Science Podcasts

Naked Scientists episode

Mon, 6th Oct 2014

Powering the Future

Light bulb (c) Jeff Kubina

For years we have relied on fossil fuels to produce the light, heat and energy we need to live and work. But these supplies are diminishing, and polluting our environment. So can renewable resources step into the breach annd produce enough energy to power the world? In this special Naked Scientists show, live from the Cambridge Science Centre, we talk to some of the researchers trying to do just that, as well as conducting some energy-related experiments of our own...

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In this edition of Naked Scientists

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  • 02:30 - Harnessing wind and wave power

    We need to increase performance of wind and wave powered systems to better harness the potential of these free, clean sources of energy.

  • 16:40 - Spray-on solar cells

    Scientists promise us a future where solar cells can be sprayed onto surfaces, so cars, buildings and streets could be covered in them.

  • 26:44 - Artificial photosynthesis

    Plants are hugely efficient at creating energy from sunlight. Now researchers are trying to capture sunlight to make hydrogen the same way.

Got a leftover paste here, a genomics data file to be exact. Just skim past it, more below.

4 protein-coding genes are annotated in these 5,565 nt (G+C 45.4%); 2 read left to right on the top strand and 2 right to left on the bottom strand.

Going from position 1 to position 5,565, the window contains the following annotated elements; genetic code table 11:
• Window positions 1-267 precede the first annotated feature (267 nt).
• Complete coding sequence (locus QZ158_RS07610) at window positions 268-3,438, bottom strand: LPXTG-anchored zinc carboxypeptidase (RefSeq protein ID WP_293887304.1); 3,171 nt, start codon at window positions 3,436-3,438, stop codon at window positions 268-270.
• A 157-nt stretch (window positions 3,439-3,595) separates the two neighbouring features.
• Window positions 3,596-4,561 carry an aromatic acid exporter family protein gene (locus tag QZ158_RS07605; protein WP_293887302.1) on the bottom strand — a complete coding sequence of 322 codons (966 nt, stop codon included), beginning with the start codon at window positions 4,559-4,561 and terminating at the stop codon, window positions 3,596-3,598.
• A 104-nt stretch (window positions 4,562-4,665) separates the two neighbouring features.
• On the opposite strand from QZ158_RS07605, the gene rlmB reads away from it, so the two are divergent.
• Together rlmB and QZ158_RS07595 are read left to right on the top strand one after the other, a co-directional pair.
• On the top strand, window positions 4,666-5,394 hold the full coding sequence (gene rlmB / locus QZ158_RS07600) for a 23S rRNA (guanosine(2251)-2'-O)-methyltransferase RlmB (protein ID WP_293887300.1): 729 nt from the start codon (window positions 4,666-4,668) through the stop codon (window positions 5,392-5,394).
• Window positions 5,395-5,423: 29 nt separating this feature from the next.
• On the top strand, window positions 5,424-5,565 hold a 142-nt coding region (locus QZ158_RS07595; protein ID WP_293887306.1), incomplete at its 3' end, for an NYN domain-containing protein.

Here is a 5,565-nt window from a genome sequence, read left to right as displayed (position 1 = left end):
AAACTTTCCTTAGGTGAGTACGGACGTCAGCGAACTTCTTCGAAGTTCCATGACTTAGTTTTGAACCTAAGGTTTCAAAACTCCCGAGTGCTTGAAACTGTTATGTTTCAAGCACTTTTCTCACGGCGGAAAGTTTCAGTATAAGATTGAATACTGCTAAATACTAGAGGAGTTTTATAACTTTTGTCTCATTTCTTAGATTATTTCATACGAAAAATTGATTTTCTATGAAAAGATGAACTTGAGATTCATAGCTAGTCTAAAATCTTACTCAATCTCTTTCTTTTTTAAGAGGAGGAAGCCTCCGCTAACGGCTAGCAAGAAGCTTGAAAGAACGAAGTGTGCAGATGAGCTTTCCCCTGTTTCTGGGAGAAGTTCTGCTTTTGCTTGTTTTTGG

• 40:02 - Powerful vibrations

    Tiny sensors that harvest energy from passing cars, people or even the flow of your blood may one day be powering sensors inside you...

 

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Nuclear fusion would seem to me to be the answer. As I understand this technology should be available in 20-30 years time if not sooner. Am I correct here? ROGER MARTIN, Thu, 9th Oct 2014

In reply to the podcast:- Not true at all. That's the view of  greens.  It's not a scientific view but a political one.

Roger:
Nuclear fusion has never been demonstrated for energy creation. It's only been done for tiny periods of time. We must put far more energy into fusion than we get back. I'd be shocked if we get fusion working within this century, as a source of usable energy.

Compared to fusion, nuclear fission is easy, cheap and safe. Many new fission reactor designs are planned such as molten salt reactors . These can easily close the fuel cycle, so producing the least possible waste. Because MSRs run at normal pressure they are intrinsically safer than current reactors using a pressurized reactor cooled by water. MSRs can also be designed to be passively safe by manipulating reactor physics. These improvements offer orders-of-magnitude safety improvements over current fission reactors, and current fission is already the safest form of energy generation.  MarkPawelek, Sun, 12th Oct 2014

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